Keys to Becoming a successful Mexican Tier 2 supplierBy Alejandro Enríquez | Tue, 02/02/2021 - 18:46
Q: As a successful Tier 2 Mexican company, what added value do you bring to the automotive sector?
A: In 2020, the company is celebrating 10 years in the market. We started with zero customers and a single machine in 2010. Ten years later, we have three laser machines, one waterjet cutter, six machining centers, welding, assembly lines, and more. Laser & Manufacturing exports 40 percent of its products directly to the US and most of our processes are in-house, which has granted us quality certifications including ISO9001:2008 and AS9100C. Recently, we won an award that includes economic aid from the Queretaro state government to implement Industry 4.0 practices in the company. Our company has been recognized in different national and international competitions as a healthy and profitable business.
Q: What advice would you give to Mexican companies looking to escalate their business?
A: Training and certifications are key. We also applied to state and federal government programs to promote our business. INADEM and ProMéxico helped us to get the certifications we have now and to participate in the sector. There are options out there but it requires hard work and an outstanding product.
Q: A great opportunity area for the industry in Queretaro and the Bajio is to develop more tooling companies. What is your view on the tooling landscape?
A: We create our own tooling, which brings an added value to our customers. Without a doubt, there is increasing competition among tooling companies in the region. The pandemic will spur more competition as people who lost their job may be starting a new business. There is room for everyone, even within the automotive supply chain.
Q: What are the keys to successfully implement Industry 4.0 features?
A: Industry 4.0 and digitalization are a must for every manufacturer and those that choose not to embrace these trends will be left behind, even more so after the pandemic. If all our processes were automated or digitalized, we would have had better control over them. Either way, there is no better time to fully leap now. We will gain greater control over production and insights into our machines’ performance. It is also important to map the process correctly and define what is the actual goal of the project.
Q: What lessons have Laser & Manufacturing learned from the pandemic?
A: One of the most important lessons for us was to have a really well-balanced customer portfolio. We have customers in the automotive, metal-mechanic, aerospace, and energy sectors. Having customers abroad has also been important for us. Being diversified allowed us to have continuous operations, even during the months the industry stopped because we had customers in the essential sectors.
The second lesson is to not take anything for granted and work hard every day. On a more commercial note, focusing on digital media, digital advertising, and social networks has proven relevant for us. Being always up to date remains key during these uncertain times.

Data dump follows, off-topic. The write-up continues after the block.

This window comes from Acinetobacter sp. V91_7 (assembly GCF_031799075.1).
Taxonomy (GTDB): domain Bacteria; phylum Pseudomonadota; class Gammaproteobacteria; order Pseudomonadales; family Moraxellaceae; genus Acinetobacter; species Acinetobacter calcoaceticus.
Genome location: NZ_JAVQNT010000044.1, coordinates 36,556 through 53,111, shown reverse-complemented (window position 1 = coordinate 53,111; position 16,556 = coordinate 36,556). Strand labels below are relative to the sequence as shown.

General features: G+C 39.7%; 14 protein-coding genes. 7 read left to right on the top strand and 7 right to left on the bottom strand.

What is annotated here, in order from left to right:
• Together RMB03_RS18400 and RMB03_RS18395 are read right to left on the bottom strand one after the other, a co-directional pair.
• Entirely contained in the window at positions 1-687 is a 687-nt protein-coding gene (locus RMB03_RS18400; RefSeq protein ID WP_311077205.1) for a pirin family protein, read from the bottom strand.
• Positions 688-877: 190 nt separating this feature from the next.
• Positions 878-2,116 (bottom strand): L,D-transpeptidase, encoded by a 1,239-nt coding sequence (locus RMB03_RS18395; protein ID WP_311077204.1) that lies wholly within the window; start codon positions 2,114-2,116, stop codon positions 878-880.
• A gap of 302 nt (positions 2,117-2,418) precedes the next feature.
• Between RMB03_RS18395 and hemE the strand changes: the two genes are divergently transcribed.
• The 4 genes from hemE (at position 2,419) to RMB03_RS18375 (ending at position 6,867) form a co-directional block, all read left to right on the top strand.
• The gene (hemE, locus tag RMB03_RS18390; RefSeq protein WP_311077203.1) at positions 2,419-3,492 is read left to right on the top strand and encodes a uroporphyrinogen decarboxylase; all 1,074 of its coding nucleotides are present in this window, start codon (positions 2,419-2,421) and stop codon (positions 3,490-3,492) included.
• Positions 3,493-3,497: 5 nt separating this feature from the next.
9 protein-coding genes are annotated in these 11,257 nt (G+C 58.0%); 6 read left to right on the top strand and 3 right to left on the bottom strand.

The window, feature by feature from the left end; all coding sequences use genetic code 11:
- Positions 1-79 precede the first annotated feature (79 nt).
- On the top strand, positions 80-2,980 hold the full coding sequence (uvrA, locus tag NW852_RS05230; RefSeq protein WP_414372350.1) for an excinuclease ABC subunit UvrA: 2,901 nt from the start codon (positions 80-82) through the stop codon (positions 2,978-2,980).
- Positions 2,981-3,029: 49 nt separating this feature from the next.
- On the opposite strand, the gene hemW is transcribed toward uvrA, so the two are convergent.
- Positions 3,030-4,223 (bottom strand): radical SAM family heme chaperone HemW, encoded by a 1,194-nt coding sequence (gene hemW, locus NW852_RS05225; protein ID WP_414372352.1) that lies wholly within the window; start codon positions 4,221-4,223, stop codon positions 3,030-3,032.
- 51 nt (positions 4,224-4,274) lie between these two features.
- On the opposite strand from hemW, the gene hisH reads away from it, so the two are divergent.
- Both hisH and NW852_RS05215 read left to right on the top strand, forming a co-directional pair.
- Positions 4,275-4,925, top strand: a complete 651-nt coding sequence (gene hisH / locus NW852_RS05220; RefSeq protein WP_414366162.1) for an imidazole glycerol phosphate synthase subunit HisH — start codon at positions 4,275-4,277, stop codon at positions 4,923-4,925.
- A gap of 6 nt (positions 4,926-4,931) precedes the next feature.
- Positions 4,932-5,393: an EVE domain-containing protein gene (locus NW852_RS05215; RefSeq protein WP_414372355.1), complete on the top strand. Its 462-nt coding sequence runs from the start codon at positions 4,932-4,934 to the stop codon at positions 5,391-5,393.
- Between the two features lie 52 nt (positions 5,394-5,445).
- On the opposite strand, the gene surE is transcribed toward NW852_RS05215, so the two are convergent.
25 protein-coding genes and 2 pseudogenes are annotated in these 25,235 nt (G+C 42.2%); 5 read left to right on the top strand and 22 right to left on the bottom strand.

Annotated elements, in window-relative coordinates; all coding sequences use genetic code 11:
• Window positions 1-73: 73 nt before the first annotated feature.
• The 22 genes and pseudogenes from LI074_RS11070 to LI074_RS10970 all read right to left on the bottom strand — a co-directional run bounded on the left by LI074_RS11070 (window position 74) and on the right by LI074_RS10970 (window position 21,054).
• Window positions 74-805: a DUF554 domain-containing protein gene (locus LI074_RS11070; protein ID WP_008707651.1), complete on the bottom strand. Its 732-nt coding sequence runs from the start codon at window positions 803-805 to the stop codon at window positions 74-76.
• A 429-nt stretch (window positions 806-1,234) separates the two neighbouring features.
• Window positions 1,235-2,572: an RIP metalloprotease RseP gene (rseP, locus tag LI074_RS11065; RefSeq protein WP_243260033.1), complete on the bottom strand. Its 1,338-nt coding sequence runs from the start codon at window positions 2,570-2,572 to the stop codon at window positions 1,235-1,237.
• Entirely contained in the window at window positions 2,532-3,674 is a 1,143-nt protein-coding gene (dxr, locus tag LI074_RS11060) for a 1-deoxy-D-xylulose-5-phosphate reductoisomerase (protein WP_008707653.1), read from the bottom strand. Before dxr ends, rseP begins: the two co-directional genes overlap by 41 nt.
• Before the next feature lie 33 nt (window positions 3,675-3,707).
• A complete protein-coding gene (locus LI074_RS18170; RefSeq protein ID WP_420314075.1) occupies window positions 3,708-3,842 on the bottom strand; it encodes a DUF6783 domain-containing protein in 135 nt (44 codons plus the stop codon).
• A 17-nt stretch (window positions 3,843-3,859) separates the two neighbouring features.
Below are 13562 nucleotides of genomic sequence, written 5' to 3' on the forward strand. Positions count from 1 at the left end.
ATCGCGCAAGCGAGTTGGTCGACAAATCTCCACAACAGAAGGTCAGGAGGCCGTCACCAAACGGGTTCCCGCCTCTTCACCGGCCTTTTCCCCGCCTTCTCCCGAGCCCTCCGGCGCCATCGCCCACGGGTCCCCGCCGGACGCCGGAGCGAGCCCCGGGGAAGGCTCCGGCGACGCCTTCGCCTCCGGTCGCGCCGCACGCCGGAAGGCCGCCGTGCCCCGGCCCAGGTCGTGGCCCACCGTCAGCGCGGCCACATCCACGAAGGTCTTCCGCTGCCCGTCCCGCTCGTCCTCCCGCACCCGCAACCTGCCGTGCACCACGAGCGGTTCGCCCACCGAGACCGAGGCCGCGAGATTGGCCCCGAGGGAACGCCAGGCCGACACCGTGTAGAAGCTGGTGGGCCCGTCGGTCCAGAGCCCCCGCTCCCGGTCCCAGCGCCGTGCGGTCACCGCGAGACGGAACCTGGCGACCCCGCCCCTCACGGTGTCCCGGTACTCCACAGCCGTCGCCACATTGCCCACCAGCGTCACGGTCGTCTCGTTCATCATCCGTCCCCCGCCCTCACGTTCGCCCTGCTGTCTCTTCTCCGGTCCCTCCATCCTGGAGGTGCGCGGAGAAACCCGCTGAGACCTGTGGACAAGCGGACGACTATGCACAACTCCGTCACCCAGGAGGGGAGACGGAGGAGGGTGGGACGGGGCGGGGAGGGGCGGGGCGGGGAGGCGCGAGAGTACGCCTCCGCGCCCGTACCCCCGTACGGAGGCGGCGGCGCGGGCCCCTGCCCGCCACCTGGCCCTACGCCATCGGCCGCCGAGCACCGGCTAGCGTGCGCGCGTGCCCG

Q: What opportunities will emerge from USMCA for companies such as yours?
A: I think it will provide many great opportunities for the sector. From our perspective, the pandemic also influenced large companies that stopped purchasing from suppliers in China. Those companies are now looking for potential partners in the country. Companies are looking for more local options and we are the better deal. Logistics corridors are being developed and strengthened, linking Mexico and the US.
We just created our subsidiary company in the US, exporting to Cincinnati, Florida, and other states. We are looking forward to expanding our business in the US, even taking workshops there.
Q: How do you take into account concerns regarding more sustainable operations and more energy-efficient operations?
A: Our first machine consumed the same electricity that 10 of our newest machines do. New technology can be expensive but it is worth it. Regarding energy sources, we are exploring different alternatives to generate our own electricity, which is one of our biggest expenses. Energy generation for self-consumption is urgent since regulations can change. Given that our main raw material is steel, we are considering creating alternative business models based on the scrap we generate.
Q: What are Laser & Manufacturing’s strategies to continue growing?
A: Naturally, the pandemic stopped some of our plans. Our 2020 strategies have been delayed to 2021 but our investments and priorities carry on. In fact, we are planning to open another branch in the southern part of Mexico while focusing on the US market. Many people do not look to the Mexican south as the Bajio and central area remain popular. We believe there is potential in the south and we will continue investing cautiously.
Laser & Manufacturing is a Mexican company based in Queretaro, specialized in laser cutting, waterjet cutting, bending, machining, and welding for the automotive, aerospace, and metal-mechanic sectors. The company has one subsidiary in the US and is ISO9001 and AS9100C certified